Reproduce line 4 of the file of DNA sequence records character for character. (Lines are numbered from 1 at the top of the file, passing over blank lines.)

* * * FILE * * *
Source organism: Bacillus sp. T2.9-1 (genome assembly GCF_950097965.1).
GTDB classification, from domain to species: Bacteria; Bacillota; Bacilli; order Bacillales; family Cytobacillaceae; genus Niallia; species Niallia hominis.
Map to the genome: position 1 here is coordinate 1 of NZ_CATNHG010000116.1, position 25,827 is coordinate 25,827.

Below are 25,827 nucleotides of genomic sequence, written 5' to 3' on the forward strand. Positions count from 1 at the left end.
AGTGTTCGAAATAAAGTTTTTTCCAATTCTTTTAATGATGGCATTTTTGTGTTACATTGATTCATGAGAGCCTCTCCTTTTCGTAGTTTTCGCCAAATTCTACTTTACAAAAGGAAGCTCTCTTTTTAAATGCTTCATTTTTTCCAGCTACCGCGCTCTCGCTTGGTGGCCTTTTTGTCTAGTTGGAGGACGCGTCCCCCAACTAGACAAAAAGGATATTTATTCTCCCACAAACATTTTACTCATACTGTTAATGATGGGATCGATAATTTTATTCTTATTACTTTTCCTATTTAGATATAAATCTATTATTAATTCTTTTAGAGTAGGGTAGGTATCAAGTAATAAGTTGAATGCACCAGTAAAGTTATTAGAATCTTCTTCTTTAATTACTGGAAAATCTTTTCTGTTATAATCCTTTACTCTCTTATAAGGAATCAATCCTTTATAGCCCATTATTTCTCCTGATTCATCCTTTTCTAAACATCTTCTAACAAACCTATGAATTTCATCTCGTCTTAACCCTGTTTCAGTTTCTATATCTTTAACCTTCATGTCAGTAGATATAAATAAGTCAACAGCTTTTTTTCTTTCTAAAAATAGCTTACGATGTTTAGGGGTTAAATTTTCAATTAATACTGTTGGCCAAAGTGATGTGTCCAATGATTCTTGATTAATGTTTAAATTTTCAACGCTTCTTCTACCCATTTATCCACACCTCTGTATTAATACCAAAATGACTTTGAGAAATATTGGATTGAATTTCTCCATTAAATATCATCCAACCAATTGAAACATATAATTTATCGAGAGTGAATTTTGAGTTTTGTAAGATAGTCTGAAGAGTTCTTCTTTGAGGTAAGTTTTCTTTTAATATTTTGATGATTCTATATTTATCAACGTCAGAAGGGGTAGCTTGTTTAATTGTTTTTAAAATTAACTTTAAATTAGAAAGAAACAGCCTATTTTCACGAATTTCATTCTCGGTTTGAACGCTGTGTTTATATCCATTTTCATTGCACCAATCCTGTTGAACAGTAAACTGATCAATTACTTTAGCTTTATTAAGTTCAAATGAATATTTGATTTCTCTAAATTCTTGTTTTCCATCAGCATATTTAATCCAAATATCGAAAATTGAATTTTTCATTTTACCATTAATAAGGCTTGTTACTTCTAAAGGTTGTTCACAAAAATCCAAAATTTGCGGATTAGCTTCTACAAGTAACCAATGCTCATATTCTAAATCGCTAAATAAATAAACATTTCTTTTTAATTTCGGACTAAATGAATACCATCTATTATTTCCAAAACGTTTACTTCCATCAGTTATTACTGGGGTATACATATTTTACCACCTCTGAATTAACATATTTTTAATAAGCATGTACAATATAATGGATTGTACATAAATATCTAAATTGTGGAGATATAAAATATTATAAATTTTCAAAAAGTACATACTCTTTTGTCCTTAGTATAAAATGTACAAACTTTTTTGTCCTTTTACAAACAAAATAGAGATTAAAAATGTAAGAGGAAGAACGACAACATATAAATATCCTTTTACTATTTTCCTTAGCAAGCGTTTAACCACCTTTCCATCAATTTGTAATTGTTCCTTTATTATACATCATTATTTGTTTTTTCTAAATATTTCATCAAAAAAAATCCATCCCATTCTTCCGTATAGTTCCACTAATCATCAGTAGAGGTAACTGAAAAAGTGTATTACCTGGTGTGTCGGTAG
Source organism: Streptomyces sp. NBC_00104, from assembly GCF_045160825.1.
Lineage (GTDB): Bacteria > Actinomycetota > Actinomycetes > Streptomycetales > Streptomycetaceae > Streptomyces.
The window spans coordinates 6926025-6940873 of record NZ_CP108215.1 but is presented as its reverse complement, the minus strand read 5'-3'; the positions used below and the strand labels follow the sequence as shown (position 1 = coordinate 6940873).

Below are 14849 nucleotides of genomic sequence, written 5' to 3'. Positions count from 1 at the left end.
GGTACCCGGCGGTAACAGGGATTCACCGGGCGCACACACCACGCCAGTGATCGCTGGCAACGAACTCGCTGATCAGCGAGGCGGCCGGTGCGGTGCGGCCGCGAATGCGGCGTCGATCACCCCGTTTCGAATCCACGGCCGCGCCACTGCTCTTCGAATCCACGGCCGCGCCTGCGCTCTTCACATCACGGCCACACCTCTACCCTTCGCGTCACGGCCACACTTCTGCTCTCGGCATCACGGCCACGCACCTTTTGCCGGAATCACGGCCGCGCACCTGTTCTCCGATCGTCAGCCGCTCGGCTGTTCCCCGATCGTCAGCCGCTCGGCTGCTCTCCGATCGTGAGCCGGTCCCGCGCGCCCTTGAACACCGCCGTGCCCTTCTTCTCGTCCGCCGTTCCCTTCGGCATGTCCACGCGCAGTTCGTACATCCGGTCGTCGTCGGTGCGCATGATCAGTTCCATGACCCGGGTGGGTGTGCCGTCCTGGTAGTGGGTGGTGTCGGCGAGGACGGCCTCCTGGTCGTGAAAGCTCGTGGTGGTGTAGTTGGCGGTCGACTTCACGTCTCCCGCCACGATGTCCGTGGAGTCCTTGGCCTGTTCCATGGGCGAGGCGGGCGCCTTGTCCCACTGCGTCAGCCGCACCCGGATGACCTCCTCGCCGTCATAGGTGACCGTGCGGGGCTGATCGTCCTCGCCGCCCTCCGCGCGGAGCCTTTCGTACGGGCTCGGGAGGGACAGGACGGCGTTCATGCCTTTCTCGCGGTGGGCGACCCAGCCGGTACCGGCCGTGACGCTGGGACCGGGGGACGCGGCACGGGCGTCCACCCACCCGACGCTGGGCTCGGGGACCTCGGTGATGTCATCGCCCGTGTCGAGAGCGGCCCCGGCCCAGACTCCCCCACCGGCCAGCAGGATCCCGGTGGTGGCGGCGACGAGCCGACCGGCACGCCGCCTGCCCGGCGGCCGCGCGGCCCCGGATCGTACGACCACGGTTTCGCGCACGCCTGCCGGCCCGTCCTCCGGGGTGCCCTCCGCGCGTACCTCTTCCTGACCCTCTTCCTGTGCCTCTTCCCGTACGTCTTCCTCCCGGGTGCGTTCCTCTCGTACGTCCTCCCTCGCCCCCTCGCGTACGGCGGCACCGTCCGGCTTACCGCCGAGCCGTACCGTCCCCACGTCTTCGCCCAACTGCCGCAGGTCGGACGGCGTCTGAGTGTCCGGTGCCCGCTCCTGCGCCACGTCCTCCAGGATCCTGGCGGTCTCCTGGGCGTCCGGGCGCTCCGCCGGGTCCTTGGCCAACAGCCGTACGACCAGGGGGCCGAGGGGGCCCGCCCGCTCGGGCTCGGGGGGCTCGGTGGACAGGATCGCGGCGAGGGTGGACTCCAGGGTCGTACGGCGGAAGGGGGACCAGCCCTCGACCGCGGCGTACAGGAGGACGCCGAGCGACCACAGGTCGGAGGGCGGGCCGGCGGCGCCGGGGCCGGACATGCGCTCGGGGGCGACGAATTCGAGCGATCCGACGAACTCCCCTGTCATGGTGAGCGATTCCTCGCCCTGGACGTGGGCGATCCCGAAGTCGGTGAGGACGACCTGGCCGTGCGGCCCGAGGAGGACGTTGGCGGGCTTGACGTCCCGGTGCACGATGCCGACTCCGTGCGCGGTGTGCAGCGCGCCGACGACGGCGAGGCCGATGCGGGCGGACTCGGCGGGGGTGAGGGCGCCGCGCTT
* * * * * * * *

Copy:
Below are 25,827 nucleotides of genomic sequence, written 5' to 3' on the forward strand. Positions count from 1 at the left end.